Saturday, March 30, 2013


The definition of a crone: 'a withered, witchlike old woman'.(Random House Kernerman Webster's College Dictionary).

Penelope Darlin, the romantically challenged proprietor of the Lilac Grange nursing home, is regularly murdering her elderly residents in the name of profit. Next on her to do list is ninety one year old Catherine Scrivens, but Catherine is aware of Ms. Darlin's business model and determined not to go down without a fight she recruits two accomplices who are hell bent on getting to Penelope before Penelope gets to them.
Meanwhile Linda Hawthorne, a Grange staff member, inherits 'Mac Lir's gate', a strange and ancient artefact with the power to transport her to the Wildwood - a place of Celtic myth and legend. Intrigued by Mac Lir's gate Linda begins to experiment with its power and inadvertently releases the Black Dog, a vicious and predatory creature who wants the gate and who will do anything necessary to possess it.
When the paths of these characters clash the fates of two worlds are up for grabs.
In Crones there is romance, tragedy and comedy, ably assisted by Banshees, talking animals, Celtic spirits, murder in the tool shed and three delightful old ladies with a dark and bloody secret... and a zombie.

Crones is the third tale in the Luddensley Chronicles, a set of dark fiction stories that share a common geographical setting, that of Luddensley village and Neerthorpe town. Crones is slightly unusual in that all of the main characters are female, and  the most memorable of these (in my opinion), are also geriatrics.
It's not easy depicting elderly women as action heroes, after all most of the heroes we are accustomed to have all their own teeth, and hips that don't creak when they walk, but there's a lot to be said for grim determination and no-one gets to live to ninety one without having the will to do so. It is that will to live that is put to the test in this tale.
I like old folks - I really do. I remember once finding myself in the local community centre sharing a room with perhaps fifteen elderly residents who were gathered for a cheap lunch and a good old chin wag. It occurred to me that if I added all of their approximate ages together, (all were between sixty five and seventy), the result would amount to something in the region of a thousand years.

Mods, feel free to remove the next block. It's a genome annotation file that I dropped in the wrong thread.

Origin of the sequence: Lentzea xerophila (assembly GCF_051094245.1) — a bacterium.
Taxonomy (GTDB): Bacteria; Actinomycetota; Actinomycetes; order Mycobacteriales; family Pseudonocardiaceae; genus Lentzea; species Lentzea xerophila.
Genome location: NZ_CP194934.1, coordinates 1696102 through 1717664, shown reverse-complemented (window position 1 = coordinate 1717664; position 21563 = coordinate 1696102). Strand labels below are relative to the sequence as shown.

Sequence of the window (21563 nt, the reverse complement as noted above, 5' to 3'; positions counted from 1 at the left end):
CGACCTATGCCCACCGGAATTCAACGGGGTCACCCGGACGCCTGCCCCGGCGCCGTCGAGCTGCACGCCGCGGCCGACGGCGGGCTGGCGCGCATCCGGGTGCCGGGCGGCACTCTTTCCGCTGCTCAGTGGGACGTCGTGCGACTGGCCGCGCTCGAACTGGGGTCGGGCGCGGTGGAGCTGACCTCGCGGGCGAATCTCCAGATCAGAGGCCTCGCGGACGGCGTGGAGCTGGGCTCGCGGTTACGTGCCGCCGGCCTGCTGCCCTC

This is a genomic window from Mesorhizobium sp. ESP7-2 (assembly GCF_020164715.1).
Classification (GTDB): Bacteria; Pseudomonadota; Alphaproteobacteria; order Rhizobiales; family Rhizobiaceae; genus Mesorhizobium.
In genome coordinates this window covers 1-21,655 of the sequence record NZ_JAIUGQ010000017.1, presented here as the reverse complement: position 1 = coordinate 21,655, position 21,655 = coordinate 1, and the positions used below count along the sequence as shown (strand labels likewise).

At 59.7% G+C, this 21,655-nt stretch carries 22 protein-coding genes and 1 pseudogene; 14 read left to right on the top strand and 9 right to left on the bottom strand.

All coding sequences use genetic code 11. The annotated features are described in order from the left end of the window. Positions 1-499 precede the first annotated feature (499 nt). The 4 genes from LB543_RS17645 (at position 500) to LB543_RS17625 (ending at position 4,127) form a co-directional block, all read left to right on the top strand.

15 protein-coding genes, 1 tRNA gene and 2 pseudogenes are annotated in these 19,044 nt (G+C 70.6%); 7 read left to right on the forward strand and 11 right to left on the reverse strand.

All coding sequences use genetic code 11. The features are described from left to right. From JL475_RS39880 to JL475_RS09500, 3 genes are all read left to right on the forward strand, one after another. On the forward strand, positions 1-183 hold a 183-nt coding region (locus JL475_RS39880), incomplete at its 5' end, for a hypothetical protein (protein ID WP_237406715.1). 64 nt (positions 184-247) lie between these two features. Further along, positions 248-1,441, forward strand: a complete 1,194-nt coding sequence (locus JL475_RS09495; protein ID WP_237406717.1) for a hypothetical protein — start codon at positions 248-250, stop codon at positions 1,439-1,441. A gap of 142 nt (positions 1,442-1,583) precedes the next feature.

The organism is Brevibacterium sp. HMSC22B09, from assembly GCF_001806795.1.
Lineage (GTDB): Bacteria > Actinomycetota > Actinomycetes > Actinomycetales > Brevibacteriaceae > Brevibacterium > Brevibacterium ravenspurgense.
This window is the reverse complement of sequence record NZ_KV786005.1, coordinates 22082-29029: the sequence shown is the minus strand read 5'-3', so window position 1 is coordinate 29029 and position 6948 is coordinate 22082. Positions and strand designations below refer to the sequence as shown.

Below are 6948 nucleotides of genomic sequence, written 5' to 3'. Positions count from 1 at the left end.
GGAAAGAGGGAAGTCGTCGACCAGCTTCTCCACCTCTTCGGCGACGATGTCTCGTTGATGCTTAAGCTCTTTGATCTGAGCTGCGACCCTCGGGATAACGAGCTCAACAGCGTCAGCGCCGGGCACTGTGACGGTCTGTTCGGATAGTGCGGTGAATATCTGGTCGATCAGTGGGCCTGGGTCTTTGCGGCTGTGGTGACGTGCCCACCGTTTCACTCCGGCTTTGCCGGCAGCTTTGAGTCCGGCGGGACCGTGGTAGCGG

I'll say that again - A thousand years, of life experience in the same room. Different names, different places. Heartbreak, achievement, joy, loss, knowledge and skill. If they could be somehow combined into one person they could rule the world, and yet the only thing that the young folk were asking them was if their sandwiches were okay.
In Crones I wanted to give something back, to let the oldies have another crack of the whip. Those familiar with the 1985 movie 'Cocoon' will remember seeing formerly decrepit people suddenly invigorated after swimming in a pool with alien artifacts. The issue for me was that having regained the energy of youth they immediately went out and started making all the same mistakes that young folk make. Not a chance. They may possibly do the same things - but they'd do them a whole lot better!
Crones follows a different line because the idea that old people have to be given youth in order to be of value is itself a puerile perspective. In my world the elderly stay elderly and despite painfully arthritic joints, lack of teeth and poor bladder control, when it comes to the scrum they get up and fight just like they always have.

Main characters.

Penelope Darlin. One of the most self centred, neurotic and fundamentally nasty characters I've ever created. She's the owner of the Lilac Grange nursing home and she runs it like a holocaust campaign. As far as dear Penelope is concerned the residents are merely commodities and when they've lost their value they're shipped out... in boxes. Penelope is in a world entirely her own but in the end she's going to have to find room for someone else or die trying.

Linda Hawthorne. A grange staff member who's about to go to hell and back after inheriting an ornate box with magical properties. She's all alone, save for a few close friends, and fighting to save the world. The real pity is that the world doesn't even know that it's happening. Nevertheless our Linda just keeps on giving.

Catherine Scrivens. A ninety one year old lady who still has plenty of life in her and who is determined to keep it for as long as possible. Her late husband was a military man and she herself was something of an adventurer. She's a tough old bird who, as the tale progresses, will learn just how tough she really is.

Doris Walsh. Hard and strong, Doris has been a worker all of her life. She's stoic and pragmatic and she takes no shit. If something has to be done you can rely on her to be the first in line to do it.

Gloria Brooke. A lady with more secrets than the CIA, Gloria should never be underestimated. She appears somewhat dimwitted but then again you can never be sure with Gloria. Her morality is significantly more flexible than a rubber pole dancer and she's capable of anything, just ask her about the funnel and the jelly beans!

Cat. He's... well... a cat. But he's also a great deal more, and when he's on your team things become a whole lot easier to handle. On the other hand, maybe that's just the cat's perspective. Everyone else either sees him as a pain in the arse, or not at all. Not that he cares either way.

Crones is available worldwide in all digital formats and in print.


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